Wednesday, March 11, 2009
Law students love to research. No, it's true! They love to research because it's fun to find authority that is relevant to the issues AND because as long as they're researching, they can postpone the more painful task of writing. All that research, however, produces a stack of materials which the writer must eventually assess and determine how--if at all--to use. Here's a simple, but effective, way to do that.
In a recent blog post at The Complete Lawyer, Mercer Professor David Hricik describes his "two piles" approach to assessing the products of legal research. The first cut focuses solely on results (what was the outcome? which position won? which lost?). The second cut examines the cases in each pile for factual analogies and distinctions. In the second sorting, writers pay attention to the facts, separating those with very different or distinguishable facts from those that have similarities.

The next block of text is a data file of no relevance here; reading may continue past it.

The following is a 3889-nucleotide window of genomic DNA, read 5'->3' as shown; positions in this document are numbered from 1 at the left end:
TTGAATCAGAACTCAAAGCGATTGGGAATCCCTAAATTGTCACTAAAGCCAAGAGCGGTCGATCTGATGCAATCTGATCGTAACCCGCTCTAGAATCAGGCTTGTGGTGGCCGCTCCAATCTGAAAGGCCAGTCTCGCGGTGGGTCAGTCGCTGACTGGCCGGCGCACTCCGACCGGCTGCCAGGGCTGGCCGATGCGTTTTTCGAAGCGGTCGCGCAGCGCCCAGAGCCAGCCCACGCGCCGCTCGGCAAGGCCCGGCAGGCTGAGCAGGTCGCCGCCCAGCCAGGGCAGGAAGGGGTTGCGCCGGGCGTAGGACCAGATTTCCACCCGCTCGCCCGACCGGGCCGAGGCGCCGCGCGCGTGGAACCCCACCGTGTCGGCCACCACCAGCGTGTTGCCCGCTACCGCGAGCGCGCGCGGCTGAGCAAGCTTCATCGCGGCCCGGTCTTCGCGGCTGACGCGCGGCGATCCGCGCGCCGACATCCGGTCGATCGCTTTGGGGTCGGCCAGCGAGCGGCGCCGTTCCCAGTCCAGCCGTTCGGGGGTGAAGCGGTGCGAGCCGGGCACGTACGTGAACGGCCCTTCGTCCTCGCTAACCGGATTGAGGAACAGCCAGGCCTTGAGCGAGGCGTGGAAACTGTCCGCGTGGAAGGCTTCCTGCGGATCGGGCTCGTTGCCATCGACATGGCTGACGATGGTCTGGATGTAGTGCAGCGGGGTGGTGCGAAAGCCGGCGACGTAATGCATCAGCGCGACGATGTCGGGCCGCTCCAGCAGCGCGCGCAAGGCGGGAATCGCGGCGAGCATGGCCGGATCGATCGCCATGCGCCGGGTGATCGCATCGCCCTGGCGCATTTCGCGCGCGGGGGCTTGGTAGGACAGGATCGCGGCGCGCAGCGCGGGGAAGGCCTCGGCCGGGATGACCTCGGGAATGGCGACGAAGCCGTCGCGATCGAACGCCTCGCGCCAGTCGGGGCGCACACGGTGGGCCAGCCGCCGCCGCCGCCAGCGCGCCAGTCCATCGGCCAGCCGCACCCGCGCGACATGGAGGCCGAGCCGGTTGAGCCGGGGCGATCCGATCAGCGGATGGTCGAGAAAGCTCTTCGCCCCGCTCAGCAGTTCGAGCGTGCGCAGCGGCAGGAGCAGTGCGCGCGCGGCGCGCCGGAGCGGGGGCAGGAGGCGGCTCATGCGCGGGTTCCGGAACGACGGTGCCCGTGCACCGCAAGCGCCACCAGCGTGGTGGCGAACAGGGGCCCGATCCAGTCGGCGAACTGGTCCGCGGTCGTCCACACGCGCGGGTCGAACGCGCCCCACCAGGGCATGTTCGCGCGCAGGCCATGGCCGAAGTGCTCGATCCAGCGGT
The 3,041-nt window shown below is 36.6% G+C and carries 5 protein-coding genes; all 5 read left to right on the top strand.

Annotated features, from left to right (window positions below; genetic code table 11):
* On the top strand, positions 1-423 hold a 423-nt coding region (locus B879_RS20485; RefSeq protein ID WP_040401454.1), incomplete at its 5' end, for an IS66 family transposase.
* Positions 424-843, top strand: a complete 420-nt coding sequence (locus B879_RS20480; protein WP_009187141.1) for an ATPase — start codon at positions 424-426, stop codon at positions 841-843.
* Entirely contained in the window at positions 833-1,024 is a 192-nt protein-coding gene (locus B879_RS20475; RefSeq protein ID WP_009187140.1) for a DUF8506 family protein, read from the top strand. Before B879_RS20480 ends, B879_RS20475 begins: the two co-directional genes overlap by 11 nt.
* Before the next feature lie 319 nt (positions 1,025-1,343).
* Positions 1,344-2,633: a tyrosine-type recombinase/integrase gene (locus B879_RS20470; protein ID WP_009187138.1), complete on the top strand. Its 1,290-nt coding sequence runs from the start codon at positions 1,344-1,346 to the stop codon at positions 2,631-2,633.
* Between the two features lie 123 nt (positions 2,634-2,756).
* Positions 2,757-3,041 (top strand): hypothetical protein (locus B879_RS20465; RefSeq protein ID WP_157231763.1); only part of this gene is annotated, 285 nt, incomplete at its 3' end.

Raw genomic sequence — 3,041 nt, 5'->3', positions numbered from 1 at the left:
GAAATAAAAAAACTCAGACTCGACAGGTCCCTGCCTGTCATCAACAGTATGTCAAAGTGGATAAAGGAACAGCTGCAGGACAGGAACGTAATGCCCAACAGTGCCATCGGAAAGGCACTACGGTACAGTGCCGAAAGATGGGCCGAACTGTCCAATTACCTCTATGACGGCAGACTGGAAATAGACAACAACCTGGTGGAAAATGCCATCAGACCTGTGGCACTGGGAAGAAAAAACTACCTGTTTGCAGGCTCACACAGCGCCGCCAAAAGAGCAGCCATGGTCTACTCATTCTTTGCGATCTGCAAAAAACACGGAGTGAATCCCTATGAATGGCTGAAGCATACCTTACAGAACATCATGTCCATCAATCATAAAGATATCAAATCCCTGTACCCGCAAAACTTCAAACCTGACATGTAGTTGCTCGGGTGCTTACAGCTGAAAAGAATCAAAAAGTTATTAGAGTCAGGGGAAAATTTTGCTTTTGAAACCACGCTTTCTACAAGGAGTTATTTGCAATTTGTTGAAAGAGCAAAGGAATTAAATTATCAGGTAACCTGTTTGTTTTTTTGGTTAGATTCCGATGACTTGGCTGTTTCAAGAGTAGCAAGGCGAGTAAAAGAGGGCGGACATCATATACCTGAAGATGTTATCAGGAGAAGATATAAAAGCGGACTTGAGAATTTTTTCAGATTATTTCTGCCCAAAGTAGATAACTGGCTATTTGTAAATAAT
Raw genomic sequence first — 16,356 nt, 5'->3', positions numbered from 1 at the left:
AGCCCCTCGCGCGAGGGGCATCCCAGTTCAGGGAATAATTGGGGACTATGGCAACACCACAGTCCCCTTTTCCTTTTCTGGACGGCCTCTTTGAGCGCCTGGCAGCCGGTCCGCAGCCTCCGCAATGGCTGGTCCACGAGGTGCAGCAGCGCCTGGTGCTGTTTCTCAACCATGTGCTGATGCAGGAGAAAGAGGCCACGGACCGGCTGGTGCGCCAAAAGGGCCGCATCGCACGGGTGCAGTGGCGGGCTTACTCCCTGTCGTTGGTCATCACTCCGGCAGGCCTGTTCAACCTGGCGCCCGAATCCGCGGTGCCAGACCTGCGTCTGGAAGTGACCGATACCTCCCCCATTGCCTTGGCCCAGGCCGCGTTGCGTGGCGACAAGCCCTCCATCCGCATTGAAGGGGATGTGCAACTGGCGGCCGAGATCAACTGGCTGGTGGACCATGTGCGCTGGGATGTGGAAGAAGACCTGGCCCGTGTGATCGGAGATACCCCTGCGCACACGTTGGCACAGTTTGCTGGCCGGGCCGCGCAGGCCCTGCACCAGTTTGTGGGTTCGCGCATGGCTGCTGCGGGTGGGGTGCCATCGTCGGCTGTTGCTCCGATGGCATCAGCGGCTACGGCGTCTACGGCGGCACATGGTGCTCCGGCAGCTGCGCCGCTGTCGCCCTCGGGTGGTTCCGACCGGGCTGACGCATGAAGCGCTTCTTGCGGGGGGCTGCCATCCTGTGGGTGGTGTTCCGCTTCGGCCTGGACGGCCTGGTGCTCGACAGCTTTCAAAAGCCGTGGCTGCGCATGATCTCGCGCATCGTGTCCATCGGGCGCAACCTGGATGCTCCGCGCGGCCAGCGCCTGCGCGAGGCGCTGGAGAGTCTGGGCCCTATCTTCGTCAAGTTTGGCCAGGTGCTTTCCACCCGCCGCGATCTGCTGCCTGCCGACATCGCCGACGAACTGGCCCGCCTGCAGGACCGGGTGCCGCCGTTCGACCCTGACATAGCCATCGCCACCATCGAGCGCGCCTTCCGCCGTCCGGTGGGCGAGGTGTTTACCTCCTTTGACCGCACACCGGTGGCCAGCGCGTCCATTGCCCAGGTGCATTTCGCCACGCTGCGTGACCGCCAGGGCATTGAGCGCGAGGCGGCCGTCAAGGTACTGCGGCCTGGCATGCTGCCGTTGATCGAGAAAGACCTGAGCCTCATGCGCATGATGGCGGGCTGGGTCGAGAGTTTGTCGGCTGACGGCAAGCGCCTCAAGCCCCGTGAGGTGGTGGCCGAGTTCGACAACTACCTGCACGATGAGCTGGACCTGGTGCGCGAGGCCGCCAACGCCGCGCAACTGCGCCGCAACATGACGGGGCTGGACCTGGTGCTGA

As Hricik explains, the similar but "bad" cases deserve attention because they represent the "most powerful weapons for my opponent." From the "good case" pile, by selecting and using those "with the most similar or analogous facts and the right result, the more difficult it would be for the other side to distinguish . . . and argue that a different result should be reached."